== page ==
Wednesday, May 27, 2015

Worrying signals from Europe - Zalman Shoval



by Zalman Shoval

The main point is not necessarily the argument over "two states" -- and Prime Minister Benjamin Netanyahu has already explained Israel's position in this regard -- but the EU's desire to unilaterally dictate formulas that do not take Israel's most basic interests into consideration, all while adhering to the Palestinians' most extreme demands.

Once the new Israeli government was formed, European dignitaries began visiting at an increased rate, arriving with warnings that Israel must soon launch a "diplomatic initiative" to renew negotiations with the Palestinian Authority, or expect growing pressure in the form of various concrete measures. 

According to their declarations, the Europeans intend to "play a leading role in re-launching the peace process based on the two-state solution," largely predicated on the French proposal to immediately resume talks with a timetable of a year and a half to draft a final status agreement, after which, if a deal is not reached, "France will recognize Palestine as a state."

As the wording of the proposal illustrates, France's whip is aimed strictly at Israel and on the surface seems to lack any type of balanced approach between the sides. The expressions of supposed concern for the Israeli position and Jerusalem's interests are mostly lip service. For instance, when the French mention "the security arrangements Israel requires," they do not explain how they intend to ensure such arrangements, which would have to include a demilitarized Palestine, safe borders, and the like. This is the proposal, which treats the establishment of a Palestinian state as a foregone conclusion and does not allow Israel any say over the security limitations to be placed on the Palestinians.

It is difficult not to notice the European Union's undertone that it has decided to support the establishment of a Palestinian state, even without any real negotiations and regardless of Israel's positions on the matter.

Several European countries are indeed friends and overt supporters of Israel, as they have been for many years, but when it comes to the Palestinian issue it appears other countries are setting the tone, perhaps also because of their own demographic reality, as in France, for example. It is possible, though, that the EU's unraveling seams, demonstrated by Britain's threat to withdraw from it, could actually work in Israel's favor over time.

In a fairer and more ethical world, it would be possible to expect Europe, of all places, with all its history concerning the Jewish people, to unite in an unwavering effort to combat anti-Semitism, whether in its more ancient form or in its new anti-Zionist and anti-Israel disguise, and to try curbing academic and economic boycotts. In reality, it is actually considering measures that would leave Israel alone in the face of its enemies' machinations.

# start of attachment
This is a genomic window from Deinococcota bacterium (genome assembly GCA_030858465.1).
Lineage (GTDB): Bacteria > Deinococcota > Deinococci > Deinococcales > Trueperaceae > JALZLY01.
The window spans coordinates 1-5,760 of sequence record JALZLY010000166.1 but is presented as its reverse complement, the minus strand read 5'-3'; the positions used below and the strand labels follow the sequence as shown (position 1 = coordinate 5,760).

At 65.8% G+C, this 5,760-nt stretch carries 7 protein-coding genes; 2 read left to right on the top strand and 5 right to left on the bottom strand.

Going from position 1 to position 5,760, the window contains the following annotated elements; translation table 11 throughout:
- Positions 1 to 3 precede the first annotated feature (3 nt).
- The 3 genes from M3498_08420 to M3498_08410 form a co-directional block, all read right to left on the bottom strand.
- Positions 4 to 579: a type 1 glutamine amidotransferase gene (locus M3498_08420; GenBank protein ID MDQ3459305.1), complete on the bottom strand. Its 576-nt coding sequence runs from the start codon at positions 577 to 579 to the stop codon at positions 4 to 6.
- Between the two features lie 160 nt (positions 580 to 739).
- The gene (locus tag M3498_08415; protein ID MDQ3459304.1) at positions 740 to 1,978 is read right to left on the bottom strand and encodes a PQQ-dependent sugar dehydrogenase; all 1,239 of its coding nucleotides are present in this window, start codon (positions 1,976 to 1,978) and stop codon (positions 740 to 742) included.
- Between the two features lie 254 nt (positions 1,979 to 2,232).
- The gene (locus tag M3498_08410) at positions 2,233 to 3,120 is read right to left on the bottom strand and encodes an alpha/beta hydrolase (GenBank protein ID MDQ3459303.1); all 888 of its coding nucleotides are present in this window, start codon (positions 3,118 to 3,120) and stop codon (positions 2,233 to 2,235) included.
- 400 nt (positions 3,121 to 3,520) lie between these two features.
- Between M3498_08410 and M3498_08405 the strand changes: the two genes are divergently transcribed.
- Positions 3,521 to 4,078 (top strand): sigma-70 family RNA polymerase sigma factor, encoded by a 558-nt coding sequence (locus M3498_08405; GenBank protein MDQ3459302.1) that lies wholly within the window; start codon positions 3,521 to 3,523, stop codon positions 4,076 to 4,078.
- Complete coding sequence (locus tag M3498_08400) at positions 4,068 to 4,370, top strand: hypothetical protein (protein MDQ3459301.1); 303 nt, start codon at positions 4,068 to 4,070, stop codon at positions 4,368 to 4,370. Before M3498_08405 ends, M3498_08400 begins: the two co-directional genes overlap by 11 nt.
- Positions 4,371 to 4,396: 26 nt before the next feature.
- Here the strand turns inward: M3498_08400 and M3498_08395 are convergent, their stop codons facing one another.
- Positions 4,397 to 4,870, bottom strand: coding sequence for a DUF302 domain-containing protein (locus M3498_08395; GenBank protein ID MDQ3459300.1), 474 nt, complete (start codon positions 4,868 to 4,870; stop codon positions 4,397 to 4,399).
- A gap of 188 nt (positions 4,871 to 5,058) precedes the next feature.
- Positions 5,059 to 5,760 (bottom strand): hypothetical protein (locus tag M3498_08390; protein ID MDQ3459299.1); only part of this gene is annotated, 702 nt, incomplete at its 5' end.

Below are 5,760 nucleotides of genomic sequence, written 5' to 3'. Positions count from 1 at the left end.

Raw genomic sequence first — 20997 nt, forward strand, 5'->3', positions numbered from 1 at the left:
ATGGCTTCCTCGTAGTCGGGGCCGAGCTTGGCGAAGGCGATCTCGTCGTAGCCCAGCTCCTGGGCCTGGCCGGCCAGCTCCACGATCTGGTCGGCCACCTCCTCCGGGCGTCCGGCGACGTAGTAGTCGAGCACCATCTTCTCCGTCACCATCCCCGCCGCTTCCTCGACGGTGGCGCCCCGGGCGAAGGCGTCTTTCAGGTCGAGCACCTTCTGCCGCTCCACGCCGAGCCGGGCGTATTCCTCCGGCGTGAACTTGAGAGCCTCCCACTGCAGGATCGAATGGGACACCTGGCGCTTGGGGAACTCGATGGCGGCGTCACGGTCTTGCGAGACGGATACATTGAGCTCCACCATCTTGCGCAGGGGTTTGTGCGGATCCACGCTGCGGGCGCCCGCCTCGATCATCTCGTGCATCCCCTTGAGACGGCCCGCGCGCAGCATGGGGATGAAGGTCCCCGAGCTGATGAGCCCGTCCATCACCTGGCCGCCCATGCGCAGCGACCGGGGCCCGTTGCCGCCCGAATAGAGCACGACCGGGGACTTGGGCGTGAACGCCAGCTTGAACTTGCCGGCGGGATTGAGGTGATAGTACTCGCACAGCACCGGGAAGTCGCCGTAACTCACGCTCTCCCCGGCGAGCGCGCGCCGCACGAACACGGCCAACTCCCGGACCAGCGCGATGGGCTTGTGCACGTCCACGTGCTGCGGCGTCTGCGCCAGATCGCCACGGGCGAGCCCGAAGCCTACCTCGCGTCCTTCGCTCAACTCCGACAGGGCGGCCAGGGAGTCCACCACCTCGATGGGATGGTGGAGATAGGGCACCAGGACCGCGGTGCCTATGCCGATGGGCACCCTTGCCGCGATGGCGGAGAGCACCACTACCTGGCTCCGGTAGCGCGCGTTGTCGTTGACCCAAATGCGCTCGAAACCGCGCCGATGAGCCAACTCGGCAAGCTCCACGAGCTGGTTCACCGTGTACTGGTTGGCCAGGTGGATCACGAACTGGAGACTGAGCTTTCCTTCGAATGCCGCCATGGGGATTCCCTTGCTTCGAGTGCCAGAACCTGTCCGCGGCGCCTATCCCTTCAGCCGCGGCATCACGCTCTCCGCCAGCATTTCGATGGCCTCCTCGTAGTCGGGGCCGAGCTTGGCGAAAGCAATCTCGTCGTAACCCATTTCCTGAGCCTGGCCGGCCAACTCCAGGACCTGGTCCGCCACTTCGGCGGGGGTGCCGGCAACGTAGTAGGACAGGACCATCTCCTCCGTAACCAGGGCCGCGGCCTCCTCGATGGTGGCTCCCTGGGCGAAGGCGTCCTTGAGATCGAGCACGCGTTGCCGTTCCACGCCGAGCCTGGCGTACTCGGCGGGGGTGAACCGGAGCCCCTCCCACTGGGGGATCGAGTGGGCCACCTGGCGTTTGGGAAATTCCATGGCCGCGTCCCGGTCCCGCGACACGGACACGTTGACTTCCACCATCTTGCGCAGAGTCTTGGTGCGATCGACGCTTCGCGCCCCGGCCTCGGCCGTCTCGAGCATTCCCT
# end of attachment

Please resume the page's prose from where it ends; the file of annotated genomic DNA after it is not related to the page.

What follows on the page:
The main point is not necessarily the argument over "two states" -- and Prime Minister Benjamin Netanyahu has already explained Israel's position in this regard -- but the EU's desire to unilaterally dictate formulas that do not take Israel's most basic interests into consideration, all while adhering to the Palestinians' most extreme demands.

It comes as no surprise, then, that the Palestinians are encouraged by the statements coming from the EU and are hardening their stance accordingly. PA President Mahmoud Abbas, "the angel of peace," says the Palestinian refugees in Syria must not relinquish their right of return, and his chief negotiator, Saeb Erekat, "the deputy angel," announced following a meeting with EU foreign policy chief Federica Mogherini that the Palestinians would be willing to renew talks with Israel only if it first agrees to all the preconditions.

This is not the first time (and certainly won't be the last) that Europe has tried making its mark on the Palestinian issue while outflanking the United States, but we can hope that, as in the past, Washington will take the wind out of its sails. Indeed, we received an encouraging sign over the weekend that despite the differences of opinion over the Iranian nuclear program, the Obama administration is sticking to traditional U.S. policies when it comes to Israel's vital interests, not only on security assistance, but, perhaps even more importantly, by defeating the Egyptian initiative to make the Middle East a nuclear-free zone. 

We must hope this positive approach will be applied to the French proposal as well, when it is presented in the coming weeks to the U.N. Security Council. As a practical conclusion, it is clear the American viewpoint must continue to play a central role in whatever diplomatic initiatives the Israeli government chooses to pursue.


Zalman Shoval

Source: http://www.israelhayom.com/site/newsletter_opinion.php?id=12687

Copyright - Original materials copyright (c) by the authors.

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